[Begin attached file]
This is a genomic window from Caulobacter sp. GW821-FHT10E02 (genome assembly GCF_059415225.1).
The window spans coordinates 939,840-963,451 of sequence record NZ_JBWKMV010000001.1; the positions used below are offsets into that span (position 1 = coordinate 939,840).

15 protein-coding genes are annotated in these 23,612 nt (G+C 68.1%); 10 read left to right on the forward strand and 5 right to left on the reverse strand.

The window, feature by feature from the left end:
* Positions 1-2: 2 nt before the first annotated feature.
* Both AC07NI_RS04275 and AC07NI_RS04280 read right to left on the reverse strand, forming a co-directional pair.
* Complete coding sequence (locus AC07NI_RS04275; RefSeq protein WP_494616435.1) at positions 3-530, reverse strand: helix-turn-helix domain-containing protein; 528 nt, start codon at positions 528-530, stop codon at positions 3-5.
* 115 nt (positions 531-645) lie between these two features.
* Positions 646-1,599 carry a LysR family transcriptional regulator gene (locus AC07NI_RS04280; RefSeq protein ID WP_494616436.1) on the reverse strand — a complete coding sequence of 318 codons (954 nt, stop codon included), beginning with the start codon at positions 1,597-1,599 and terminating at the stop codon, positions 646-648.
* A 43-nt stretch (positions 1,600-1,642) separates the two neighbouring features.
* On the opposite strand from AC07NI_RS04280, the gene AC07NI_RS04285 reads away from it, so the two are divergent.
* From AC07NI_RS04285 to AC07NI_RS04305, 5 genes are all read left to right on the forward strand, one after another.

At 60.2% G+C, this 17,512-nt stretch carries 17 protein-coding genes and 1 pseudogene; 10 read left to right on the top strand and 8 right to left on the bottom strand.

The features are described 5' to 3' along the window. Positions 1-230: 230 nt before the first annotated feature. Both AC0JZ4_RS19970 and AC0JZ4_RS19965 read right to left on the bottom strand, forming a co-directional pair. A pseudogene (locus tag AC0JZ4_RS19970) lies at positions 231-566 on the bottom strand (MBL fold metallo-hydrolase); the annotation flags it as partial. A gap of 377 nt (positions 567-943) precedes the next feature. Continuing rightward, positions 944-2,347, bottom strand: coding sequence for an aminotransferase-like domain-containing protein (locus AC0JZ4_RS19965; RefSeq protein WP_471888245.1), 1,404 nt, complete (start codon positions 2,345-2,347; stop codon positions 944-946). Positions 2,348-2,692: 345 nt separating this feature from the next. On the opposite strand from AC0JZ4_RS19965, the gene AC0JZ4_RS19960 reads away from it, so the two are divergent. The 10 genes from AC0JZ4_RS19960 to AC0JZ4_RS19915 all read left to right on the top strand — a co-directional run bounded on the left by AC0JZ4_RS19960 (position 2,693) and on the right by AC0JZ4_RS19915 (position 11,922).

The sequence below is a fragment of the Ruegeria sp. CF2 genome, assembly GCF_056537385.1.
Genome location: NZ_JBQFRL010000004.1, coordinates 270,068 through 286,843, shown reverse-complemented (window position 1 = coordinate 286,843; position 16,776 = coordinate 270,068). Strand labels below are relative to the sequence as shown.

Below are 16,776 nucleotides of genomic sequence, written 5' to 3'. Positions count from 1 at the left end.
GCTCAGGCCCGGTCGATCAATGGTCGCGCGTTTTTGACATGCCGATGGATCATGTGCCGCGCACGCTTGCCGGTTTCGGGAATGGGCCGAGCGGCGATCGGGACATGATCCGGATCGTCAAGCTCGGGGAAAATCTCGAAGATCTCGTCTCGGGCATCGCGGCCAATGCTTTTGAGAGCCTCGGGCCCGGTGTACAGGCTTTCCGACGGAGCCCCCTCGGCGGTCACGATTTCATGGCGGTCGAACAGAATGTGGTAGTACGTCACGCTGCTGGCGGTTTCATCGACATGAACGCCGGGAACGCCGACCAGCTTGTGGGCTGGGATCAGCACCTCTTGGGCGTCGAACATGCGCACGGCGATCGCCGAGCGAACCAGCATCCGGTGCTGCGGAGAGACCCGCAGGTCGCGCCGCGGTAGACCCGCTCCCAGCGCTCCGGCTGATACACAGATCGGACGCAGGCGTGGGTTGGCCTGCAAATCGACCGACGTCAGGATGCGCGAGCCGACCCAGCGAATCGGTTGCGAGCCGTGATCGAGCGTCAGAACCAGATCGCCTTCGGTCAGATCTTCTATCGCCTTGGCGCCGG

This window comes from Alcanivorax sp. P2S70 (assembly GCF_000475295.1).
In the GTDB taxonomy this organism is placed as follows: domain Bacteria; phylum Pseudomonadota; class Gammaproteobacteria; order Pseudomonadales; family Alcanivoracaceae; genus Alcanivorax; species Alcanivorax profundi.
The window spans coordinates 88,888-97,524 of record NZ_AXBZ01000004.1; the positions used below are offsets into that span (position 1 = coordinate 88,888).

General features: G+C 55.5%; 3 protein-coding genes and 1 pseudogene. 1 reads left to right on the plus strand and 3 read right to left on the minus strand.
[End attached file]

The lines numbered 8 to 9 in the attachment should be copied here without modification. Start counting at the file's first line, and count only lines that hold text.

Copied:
* 115 nt (positions 531-645) lie between these two features.
* Positions 646-1,599 carry a LysR family transcriptional regulator gene (locus AC07NI_RS04280; RefSeq protein ID WP_494616436.1) on the reverse strand — a complete coding sequence of 318 codons (954 nt, stop codon included), beginning with the start codon at positions 1,597-1,599 and terminating at the stop codon, positions 646-648.